Rasik had the majority of the modelling done by the time I joined in the project but was yet to embark on cables. Whilst he set up initial texturing, I became cable monkey. I modelled cables and brackets, trays for them to run along, pipes and all sorts. It took a few days of continually modelling cables before I’d finished them. Simple stuff but it really added to the believability.
The top of the two images above is the model with finished textures and below that is the finished lighting.
The final trailer is not as it appeared on Sky for 2 reasons. They added their own logo at the end, naturally enough, and they own full copyright of the sound bizarrely, so mine’s a silent movie. Add your own ragtime soundtrack as appropriate.
Update! The CCTV-9 channel branding, including this ident, recently won a Gold for Best Channel Branding at the PromaxBDA awards in Singapore!
I was called back in to work at Lola in London for this Chinese TV channel ident for CCTV-9 Documentary. Only 2 of us worked on this shot: myself and Tim Zaccheo, head of 3D at Lola.
The ident sees a waterfall coming down the side of a cubic mountain. The camera pulls back down a valley with scenery akin to the Guilin area of China, then out into space to reveal that the Earth is indeed cubic. CCTV have a cubic theme, so this makes sense in context. Thanks to the real-world scale of Terragen and the existing workflow at Lola, Tim was able to come up with a camera move that once imported into Terragen matched perfectly with the Softimage scene. The Earth’s textures and even the clouds lined up perfectly in both sections allowing a seamless blend.
My part in this was embellishing the initially blocked out Terragen scene with the necessary details to make it look like the Guilin mountains. A challenge there was that Terragen is great for pointy Alpine style mountains dusted with snow. That is easy out of the box. Guilin mountains are almost bell jar in shape, carpeted in trees with rocky cliffs here and there. The valleys between have been eroded away by rivers, leaving behind relatively flat farming land.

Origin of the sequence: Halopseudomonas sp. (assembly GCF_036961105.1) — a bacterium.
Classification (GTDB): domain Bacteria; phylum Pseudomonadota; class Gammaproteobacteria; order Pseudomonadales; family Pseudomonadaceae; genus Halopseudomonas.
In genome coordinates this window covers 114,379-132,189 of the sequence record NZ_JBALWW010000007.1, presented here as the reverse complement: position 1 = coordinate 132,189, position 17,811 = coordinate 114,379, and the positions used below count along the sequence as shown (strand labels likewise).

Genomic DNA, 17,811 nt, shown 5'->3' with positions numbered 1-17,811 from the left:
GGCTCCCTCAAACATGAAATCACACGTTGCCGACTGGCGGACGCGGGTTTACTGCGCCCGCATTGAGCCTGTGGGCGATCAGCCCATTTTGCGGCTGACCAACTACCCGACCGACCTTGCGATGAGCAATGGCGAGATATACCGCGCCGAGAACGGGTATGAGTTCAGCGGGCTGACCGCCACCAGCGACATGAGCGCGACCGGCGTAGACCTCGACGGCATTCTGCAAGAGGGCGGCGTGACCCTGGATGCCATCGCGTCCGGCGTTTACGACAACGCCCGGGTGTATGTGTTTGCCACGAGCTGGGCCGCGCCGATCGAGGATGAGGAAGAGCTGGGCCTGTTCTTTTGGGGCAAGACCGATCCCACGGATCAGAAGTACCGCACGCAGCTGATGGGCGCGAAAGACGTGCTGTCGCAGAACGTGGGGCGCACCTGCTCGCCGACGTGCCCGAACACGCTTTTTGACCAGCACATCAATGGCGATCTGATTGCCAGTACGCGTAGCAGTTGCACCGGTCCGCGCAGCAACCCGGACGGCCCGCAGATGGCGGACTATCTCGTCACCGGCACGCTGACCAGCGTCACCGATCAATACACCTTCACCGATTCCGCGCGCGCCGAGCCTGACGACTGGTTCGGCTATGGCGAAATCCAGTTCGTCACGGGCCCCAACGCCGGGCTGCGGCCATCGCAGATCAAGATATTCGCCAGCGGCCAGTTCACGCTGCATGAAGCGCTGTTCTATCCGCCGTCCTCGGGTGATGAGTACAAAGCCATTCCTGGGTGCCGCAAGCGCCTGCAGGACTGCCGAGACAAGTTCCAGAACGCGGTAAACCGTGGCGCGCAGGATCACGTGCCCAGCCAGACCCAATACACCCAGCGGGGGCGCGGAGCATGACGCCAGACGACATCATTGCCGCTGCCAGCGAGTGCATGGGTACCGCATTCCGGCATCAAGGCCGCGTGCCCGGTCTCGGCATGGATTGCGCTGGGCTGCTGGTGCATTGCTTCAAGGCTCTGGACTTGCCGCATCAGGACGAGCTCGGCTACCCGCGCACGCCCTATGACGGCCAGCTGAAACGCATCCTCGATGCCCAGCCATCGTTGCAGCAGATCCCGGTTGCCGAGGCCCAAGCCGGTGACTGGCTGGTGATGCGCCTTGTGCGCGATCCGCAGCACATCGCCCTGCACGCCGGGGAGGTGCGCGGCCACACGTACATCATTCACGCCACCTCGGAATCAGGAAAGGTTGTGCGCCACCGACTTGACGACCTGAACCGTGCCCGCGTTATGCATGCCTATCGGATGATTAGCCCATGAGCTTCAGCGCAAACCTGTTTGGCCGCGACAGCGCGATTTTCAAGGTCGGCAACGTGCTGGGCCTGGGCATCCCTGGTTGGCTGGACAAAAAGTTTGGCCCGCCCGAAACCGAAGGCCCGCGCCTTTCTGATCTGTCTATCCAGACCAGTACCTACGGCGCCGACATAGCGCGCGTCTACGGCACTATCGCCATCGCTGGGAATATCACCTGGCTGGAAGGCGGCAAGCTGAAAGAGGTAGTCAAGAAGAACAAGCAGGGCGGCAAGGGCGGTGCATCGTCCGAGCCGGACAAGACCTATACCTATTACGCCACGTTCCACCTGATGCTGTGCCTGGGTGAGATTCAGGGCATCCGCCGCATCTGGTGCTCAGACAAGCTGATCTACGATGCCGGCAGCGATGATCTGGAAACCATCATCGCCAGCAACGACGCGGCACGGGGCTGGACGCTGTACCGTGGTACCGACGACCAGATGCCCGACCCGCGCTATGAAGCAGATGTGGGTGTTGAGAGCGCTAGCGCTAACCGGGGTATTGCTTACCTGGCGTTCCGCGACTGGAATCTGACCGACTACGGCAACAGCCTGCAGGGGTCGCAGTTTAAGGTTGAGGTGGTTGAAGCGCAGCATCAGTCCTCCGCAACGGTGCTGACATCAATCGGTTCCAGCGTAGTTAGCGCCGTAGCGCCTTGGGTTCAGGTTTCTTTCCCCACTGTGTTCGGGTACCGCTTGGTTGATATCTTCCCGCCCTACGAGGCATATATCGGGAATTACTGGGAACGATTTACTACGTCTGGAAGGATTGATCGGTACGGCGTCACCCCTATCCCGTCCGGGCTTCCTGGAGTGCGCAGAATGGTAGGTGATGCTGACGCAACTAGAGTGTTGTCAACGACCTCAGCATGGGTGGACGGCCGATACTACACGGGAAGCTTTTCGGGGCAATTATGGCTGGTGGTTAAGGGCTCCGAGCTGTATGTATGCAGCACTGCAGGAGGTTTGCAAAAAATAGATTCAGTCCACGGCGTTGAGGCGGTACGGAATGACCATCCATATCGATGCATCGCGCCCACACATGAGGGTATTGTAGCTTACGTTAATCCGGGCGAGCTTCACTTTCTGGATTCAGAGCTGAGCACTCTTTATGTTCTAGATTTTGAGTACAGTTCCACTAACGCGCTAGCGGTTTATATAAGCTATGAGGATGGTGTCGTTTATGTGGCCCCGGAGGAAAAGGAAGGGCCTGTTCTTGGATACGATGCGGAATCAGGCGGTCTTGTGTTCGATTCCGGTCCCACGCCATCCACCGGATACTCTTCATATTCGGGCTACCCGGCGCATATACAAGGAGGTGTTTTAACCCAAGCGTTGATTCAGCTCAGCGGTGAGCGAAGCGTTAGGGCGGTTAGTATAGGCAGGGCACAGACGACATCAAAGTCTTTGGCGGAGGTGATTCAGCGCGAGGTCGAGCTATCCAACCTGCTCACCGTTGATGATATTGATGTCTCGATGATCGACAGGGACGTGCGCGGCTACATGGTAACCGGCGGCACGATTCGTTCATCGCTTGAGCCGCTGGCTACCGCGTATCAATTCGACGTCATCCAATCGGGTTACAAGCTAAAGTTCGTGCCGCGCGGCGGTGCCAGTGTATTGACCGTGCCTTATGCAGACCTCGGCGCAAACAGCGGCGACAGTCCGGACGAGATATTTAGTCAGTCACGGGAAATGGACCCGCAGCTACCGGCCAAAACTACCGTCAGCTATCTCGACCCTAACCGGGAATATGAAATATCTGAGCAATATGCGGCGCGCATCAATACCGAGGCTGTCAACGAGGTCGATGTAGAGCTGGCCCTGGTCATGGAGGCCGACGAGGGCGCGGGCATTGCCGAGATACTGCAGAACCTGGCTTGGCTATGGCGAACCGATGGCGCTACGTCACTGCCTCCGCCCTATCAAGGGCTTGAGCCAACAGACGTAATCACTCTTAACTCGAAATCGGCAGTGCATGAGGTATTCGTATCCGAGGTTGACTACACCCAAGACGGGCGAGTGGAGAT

The solution to this was a variety of painted map shaders. Although this allows flexibility and great detail when it comes to controlling displacements, they’re best replaced with actual textures if possible, else the rendering gets very intense. In this case it wasn’t really an option. The painted maps were used to define areas of low and high ground, plus to define where the river goes and to control where the farmland appeared.
As there is quite so much foliage in the area there needed to be a solution that didn’t rely entirely on populations of tree objects. In come the procedural trees. This is essentially a series of overlaid displacement textures that build up to create the cauliflower head look to the trees. Similarly, the farming land was achieved using a tiled texture of fields and a few trees distrbuted along hedgerows. It’s very easy in a procedural program like Terragen to forget that a bitmap texturing approach is still a valid method and often faster.
Something that took a while to figure out was the cubic mountain at the start. The cube was initially displaced using a square displacement map with a falloff around the edges, plus an area eroded away at the front. The stoney displacements were then layered on to this, taking the new normals into account, rather than throwing everything up vertically as is the default. It was then eroded in various directions using extra displacement maps.
The waterfall was Tim’s baby, done entirely in Softimage’s ICE using fairly straight forward techniques, but along with some coloured mattes it all came together nicely in the comp.
There’s no sound on the video above by the way. I’ll replace it with one with audio once I’ve located it.